Thursday, June 11, 2015

Throwback Thursday: DNF at 2014 Bighorn Mountain 100

This is a Throwback Thursday post.  In a week, I’ll be traveling to Wyoming for the Bighorn Mountain 100.  Here’s the race report I wrote a year ago after a DNF at the same race.

On June 20-21, 2014, I attempted the Bighorn Mountain 100 Mile Run in northern Wyoming.  I didn't finish.  This was my second DNF in a 100 mile trail run.  Two years ago, I had a DNF at the Western States 100.  Although I mostly run marathons, I plan to run a different 100 mile race each year until I eventually get into Western States again.  This year, I picked the Bighorn Mountain 100 for my qualifying race.  I chose this race because everyone I've talked to who has done it has described it as the most scenic 100 miler they've done.

The course is out-and-back, starting by the Tongue River near Dayton, WY and finishing at Scott Park in Dayton.  The turnaround point is in the Bighorn Mountains.  The course follows Bighorn Canyon.  It's mostly single-track trail, but there are sections of dirt roads and ATV trail.  Aside from the obvious difficulty of running 100 miles, I had to contend with long tiring hills, rocky terrain, elevations ranging from 4000 to 9000 feet, hot temperatures in the afternoon and cold temperatures during the night.  The out-and-back course made it feasible for me to run without a crew.  I used drops bags to hold the extra gear I would need during the night.

I knew I could run 100 miles.  I also knew I could handle getting enough food, liquid and electrolytes.  I've handled racing in hot weather.  I expected the biggest challenges to be the high elevation and the long climbs.  Then I read this recommendation in the runner's handbook:

“Each runner and any pacer should strongly consider taking a minimum checklist of equipment and safety clothing with them from the Little Bighorn River Footbridge Aid Station at 30 miles on their way out on this course to ensure in their safety in ascending the Little Bighorn Canyon in the evening or at night.  In past years, the Bighorn Trail 100 was held in near perfect to somewhat warm conditions; and yet many participants experienced significant hypothermia in their ascent of the Little Bighorn Canyon due to night chill and the predictable canyon headwinds.  This canyon is isolated with very limited access points making any needed rescues extremely difficult and complicated.  Sudden thunderstorms or snowstorms can unpredictably occur at any time in the Bighorns especially in the late evening hours.  The list includes a minimum of 1) three working flashlights (additional spare batteries suggested), 2) a long sleeve moisture wicking material shirt, 3) long tights or long weather pants, 4) a nylon jacket or similar type of upper shell, 5) a plastic emergency poncho 6) gloves, and 7) headwear (a stocking cap, balaclava, or some type of hood).”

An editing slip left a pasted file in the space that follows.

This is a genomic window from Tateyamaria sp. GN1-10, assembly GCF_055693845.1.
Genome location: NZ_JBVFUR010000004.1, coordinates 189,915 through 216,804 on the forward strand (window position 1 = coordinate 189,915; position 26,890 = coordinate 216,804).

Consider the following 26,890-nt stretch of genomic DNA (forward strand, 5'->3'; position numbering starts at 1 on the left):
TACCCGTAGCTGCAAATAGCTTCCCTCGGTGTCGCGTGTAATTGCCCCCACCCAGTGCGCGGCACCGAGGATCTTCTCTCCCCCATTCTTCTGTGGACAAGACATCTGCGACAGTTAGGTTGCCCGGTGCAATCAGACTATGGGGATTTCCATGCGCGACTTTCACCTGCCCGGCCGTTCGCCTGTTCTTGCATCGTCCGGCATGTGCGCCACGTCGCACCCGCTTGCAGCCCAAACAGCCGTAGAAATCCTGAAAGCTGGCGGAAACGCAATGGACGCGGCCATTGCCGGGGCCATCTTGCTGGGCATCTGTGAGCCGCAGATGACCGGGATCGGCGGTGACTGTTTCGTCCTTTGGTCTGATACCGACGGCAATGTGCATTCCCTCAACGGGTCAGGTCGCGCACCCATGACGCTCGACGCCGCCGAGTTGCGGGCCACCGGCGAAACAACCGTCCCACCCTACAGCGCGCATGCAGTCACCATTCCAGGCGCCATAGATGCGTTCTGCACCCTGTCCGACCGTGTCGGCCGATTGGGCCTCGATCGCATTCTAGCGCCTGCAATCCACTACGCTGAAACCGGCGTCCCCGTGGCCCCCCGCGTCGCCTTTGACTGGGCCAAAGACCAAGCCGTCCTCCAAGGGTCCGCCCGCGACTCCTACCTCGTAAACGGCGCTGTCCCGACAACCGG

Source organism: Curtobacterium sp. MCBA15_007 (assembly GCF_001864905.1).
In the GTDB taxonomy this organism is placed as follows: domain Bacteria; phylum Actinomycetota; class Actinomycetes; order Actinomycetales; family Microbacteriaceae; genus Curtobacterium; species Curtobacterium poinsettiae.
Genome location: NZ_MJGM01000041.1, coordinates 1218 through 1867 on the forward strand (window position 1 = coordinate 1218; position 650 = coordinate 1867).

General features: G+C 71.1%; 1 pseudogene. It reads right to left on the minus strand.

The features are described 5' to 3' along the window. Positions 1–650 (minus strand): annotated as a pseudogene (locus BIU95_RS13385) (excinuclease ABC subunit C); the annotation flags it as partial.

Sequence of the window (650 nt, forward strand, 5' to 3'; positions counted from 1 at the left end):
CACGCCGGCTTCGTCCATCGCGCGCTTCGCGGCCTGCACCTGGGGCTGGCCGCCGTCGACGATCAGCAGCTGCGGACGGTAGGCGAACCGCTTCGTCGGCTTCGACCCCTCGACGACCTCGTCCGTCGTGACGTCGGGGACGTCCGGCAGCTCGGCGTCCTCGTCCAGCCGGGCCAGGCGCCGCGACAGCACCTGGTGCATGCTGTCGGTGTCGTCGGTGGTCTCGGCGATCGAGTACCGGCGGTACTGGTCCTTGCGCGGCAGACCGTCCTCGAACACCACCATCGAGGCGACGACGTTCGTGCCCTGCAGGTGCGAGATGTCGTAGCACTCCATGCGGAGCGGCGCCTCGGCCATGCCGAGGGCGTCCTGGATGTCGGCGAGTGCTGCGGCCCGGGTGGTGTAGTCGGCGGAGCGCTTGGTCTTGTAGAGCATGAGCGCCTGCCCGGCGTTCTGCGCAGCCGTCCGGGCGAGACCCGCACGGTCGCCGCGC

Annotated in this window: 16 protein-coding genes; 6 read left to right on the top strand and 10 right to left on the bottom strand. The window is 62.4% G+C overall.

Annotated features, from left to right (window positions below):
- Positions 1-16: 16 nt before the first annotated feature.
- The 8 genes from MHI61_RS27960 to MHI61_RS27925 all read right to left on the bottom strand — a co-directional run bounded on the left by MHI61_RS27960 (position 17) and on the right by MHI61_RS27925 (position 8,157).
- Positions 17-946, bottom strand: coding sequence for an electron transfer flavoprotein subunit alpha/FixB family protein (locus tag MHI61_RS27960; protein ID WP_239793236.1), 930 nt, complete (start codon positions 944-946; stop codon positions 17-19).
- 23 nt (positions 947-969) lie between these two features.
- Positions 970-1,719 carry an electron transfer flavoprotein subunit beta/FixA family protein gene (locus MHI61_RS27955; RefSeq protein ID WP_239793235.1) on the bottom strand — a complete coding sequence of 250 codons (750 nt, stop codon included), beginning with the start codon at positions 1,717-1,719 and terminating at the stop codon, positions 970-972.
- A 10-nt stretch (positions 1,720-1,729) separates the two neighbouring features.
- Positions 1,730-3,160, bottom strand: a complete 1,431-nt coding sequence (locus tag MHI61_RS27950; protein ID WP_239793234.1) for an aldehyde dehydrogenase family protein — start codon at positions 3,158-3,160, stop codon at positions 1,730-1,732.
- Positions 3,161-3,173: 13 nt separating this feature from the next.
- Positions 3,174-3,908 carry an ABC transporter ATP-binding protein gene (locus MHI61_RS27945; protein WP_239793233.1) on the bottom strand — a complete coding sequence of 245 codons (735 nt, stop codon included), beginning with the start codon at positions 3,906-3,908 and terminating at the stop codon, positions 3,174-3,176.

I was already planning to have a drop bag at this aid station to pick up my headlamp, flashlight, spare batteries and some warm clothes for the night.  I didn't realize how much extra clothing I would need until I read this.  First I had to figure out if I had adequate clothing that was lightweight and compact enough to carry with me in a fanny pack.  Then I had to find a large enough fanny pack.  Deb had one I could use, but I realized that Deb's fanny pack wouldn't fit over the fuel belt I usually use because that belt had zippered pouches in the front and holds water bottles in the back.  I ended up buying a new fuel belt that only holds a 22 oz. water bottle.  I had to try it on to make sure I could wear both the fuel belt and the fanny pack.  That worked, as long as I wore the fanny pack in front.  Next I had to decide if I could get by with a single 22 oz. bottle.  Some of the aid stations are only a few miles apart, but others are as far as seven miles apart.  One such section was all uphill and would probably take two or three hours.  I came to the conclusion that I would need two bottles for a few sections of the course.  I could carry the extra bottle while I was using it and clip it to the fanny pack when it was empty.

I tried wearing both the fuel belt and fanny pack on a 10 mile training run, to see how they felt.  I started my run carrying a hand-held bottle.  When that bottle was empty, I clipped it to the fanny pack and started drinking from the second bottle.  I felt slightly weighted down, but it seemed like I could wear everything comfortably.  It's important to test new things in training runs, rather than on race day.

Two days before the race, I checked the weather forecast for Dayton.  It wouldn't tell me much about the weather conditions in the mountains, but I wanted to know what the sunset and sunrise times would be.  Sunset Friday night would be 9:00.  That meant it wouldn't get completely dark until about 9:30.  Sunrise was before 5:30, so I expected it to start getting light again by 5:00 Saturday morning.  This race finished on the longest day of the year, so I would only have to run in darkness for about seven and a half hours.

For what it's worth, the forecast high in Dayton was 80 degrees.  Since most of the course is at higher elevations, it would only get that hot in a few places.  The overnight low for Dayton was 53, but that was completely meaningless.  In the mountains, it could easily drop below freezing.